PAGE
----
License plates are required on all cars worldwide. But in an age when conventional vehicle parts from radios to rearview are becoming smarter and connected, the standard-issue metal license plate is still just a dumb, thin piece of metal.
But that could change with the easy and inexpensive application of RFID tagging technology to license plates that chipmaker NXP showed at it recent FTF Technology Forum in Austin, Texas. And the company announced at FTF that will supply to the winning city with the plates as part of its support of the U.S. Department of Transportation’s $40 million Smart City Challenge.
NXP has already pledged to provide vehicle-to-vehicle and vehicle-to-infrastructure (V2X) technology to the winner of the Smart City Challenge, which will be announced in June. The addition of the RFID license plate technology will allow for “automatic vehicle identification and more streamlined traffic and toll payments,” NXP said in a statement accompanying the announcement.
At the FTF conference, I sat down with Peter Esser, NXP’s head of government affairs, for a deep dive into RFID license plate technology and advantages. “The benefits are multifaceted to municipalities and to states,” Esser explained. “It facilitates automated fare collection for tolling, city parking garages, metered parking spaces and even for cities that have residential parking districts with preferred parking for residents.”
While camera technology is currently used in many cities and by private enterprises to track things tolling and such, “several states have told us that they have difficulty reading specialty license plate,” Esser said. “The complex graphics often throw off the cameras. For tolling purposes, that leads to lost revenue. If these plates were RFID-enabled, there’s no more revenue lost and the program pays for itself.”
Esser pointed out that RFID-enabled license plates can also be used by states to track cars as part of a vehicle-miles-traveled (VMT) road tax program, which is now being piloted in Oregon and has undergone similar smaller-scale pilot programs in other states. He added that in addition the technology allows for the tracking of stolen cars.
“In border states like Texas, vehicle theft is rampant,” Esser said. “And once a car makes it into Mexico, it’s usually gone forever. An RFID license plate, he added, could be easily identified before it leaves the country at a border checkpoint. “You could even configure the RFID tag so that it’s read by an engine control module that would disable the vehicle is someone tried to swap out the plates.”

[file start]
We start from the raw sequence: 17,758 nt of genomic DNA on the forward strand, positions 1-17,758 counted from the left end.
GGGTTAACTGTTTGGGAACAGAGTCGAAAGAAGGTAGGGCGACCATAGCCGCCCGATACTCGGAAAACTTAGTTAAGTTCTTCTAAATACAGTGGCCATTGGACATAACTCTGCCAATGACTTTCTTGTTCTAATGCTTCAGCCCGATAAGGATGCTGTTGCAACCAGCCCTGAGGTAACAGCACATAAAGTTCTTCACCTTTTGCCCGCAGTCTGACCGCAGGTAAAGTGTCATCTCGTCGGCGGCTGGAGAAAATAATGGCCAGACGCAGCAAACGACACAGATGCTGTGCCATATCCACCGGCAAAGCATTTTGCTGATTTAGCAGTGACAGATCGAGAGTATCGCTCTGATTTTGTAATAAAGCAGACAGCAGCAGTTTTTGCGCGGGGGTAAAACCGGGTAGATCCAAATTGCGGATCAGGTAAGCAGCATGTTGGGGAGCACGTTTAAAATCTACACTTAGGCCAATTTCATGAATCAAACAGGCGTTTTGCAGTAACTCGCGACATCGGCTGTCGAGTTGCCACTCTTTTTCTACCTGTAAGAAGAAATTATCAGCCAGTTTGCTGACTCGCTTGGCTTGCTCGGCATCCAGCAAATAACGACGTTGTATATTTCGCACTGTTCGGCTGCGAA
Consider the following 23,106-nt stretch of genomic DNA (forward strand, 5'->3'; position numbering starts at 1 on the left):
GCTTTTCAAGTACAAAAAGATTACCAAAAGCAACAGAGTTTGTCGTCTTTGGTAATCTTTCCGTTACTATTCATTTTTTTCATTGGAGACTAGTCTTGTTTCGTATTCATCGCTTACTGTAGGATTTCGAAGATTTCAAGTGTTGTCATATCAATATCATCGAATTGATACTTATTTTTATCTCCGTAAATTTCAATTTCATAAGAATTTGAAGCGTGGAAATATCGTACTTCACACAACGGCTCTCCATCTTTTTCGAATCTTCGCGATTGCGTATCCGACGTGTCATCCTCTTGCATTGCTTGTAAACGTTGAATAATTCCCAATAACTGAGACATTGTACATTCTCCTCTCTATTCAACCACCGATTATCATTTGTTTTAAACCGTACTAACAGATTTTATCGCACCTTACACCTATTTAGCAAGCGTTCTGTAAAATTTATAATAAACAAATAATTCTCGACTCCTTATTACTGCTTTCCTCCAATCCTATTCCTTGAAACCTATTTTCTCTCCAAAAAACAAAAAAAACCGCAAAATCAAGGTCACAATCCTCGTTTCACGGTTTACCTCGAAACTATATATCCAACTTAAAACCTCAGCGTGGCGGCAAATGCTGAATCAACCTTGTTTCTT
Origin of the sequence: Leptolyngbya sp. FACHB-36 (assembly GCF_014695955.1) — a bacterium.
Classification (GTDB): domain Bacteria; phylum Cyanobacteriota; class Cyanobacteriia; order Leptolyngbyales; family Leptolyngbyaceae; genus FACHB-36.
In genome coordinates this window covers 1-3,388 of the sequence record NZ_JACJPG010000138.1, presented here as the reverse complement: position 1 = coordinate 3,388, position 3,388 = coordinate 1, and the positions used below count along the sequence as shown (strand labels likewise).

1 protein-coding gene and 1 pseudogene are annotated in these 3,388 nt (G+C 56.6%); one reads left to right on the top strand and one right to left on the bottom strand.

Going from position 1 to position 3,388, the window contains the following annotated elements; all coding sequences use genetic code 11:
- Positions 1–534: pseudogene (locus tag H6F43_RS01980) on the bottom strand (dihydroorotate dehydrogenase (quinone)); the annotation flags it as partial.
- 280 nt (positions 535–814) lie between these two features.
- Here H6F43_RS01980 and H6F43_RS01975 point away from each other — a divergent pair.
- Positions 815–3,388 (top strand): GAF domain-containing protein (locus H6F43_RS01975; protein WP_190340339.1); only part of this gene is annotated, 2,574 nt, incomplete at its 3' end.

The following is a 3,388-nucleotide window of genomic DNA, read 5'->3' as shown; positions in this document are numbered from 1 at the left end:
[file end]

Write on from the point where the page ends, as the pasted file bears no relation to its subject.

While Esser declined to quote prices for the RFID plate technology, he noted that “the cost for these are very viable. One of the cities in the challenge is looking at deploying 50,000. And it doesn’t require having to go to plate manufacturing lines and having to retool. It’s easy and simple and you can code it anyway you see fit.”
He added that technology is also available “in a UHF sticker format if a city decides it doesn’t want to go through the expense” of creating a license plate version. “This is a low-cost but equally versatile solution,” he said. “It’s basically a window sticker. Same technology, same solutions.”
Esser noted that the technology has other uses for cities, such as tagging bicycles. “Let’s say a city has a bicycle anti-theft registration program,” he said. “In exchange for registering your bike, you’re offered one of these stickers. You can unscrew your seat and put it in the saddle tube.”
Esser added that the RFID tag can also allow a bike to “become a passive beacon to vehicles” as part of a V2X system, and this can also be applied to pedestrians. “Stick this onto a backpack or in a purse and a car with the right equipment can read it,” he explained. “So at a blind intersection or at night, drivers could be alerted to pedestrians ahead. It’s one more way to provide benefits to citizens and municipalities.”
Originally published by AutomotiveIT News